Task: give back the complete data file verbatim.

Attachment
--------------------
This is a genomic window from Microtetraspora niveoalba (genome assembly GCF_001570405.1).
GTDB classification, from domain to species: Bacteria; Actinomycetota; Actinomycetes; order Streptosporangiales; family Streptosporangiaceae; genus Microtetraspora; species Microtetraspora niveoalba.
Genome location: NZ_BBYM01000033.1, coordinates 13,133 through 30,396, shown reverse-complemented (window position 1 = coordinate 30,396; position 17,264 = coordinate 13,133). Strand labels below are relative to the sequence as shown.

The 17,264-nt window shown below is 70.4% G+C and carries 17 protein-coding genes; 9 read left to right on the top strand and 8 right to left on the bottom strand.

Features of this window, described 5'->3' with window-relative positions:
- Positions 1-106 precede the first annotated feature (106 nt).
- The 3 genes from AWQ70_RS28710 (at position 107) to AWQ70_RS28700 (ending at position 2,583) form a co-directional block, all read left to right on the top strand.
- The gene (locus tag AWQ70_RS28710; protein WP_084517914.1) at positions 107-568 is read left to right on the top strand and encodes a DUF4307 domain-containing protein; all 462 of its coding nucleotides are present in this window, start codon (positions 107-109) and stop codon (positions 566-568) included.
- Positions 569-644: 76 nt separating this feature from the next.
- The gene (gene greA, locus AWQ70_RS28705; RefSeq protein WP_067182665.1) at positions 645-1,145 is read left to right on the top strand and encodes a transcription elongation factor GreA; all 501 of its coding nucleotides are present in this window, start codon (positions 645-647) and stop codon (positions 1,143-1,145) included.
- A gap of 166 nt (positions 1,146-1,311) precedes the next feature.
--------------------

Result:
This is a genomic window from Microtetraspora niveoalba (genome assembly GCF_001570405.1).
GTDB classification, from domain to species: Bacteria; Actinomycetota; Actinomycetes; order Streptosporangiales; family Streptosporangiaceae; genus Microtetraspora; species Microtetraspora niveoalba.
Genome location: NZ_BBYM01000033.1, coordinates 13,133 through 30,396, shown reverse-complemented (window position 1 = coordinate 30,396; position 17,264 = coordinate 13,133). Strand labels below are relative to the sequence as shown.

The 17,264-nt window shown below is 70.4% G+C and carries 17 protein-coding genes; 9 read left to right on the top strand and 8 right to left on the bottom strand.

Features of this window, described 5'->3' with window-relative positions:
- Positions 1-106 precede the first annotated feature (106 nt).
- The 3 genes from AWQ70_RS28710 (at position 107) to AWQ70_RS28700 (ending at position 2,583) form a co-directional block, all read left to right on the top strand.
- The gene (locus tag AWQ70_RS28710; protein WP_084517914.1) at positions 107-568 is read left to right on the top strand and encodes a DUF4307 domain-containing protein; all 462 of its coding nucleotides are present in this window, start codon (positions 107-109) and stop codon (positions 566-568) included.
- Positions 569-644: 76 nt separating this feature from the next.
- The gene (gene greA, locus AWQ70_RS28705; RefSeq protein WP_067182665.1) at positions 645-1,145 is read left to right on the top strand and encodes a transcription elongation factor GreA; all 501 of its coding nucleotides are present in this window, start codon (positions 645-647) and stop codon (positions 1,143-1,145) included.
- A gap of 166 nt (positions 1,146-1,311) precedes the next feature.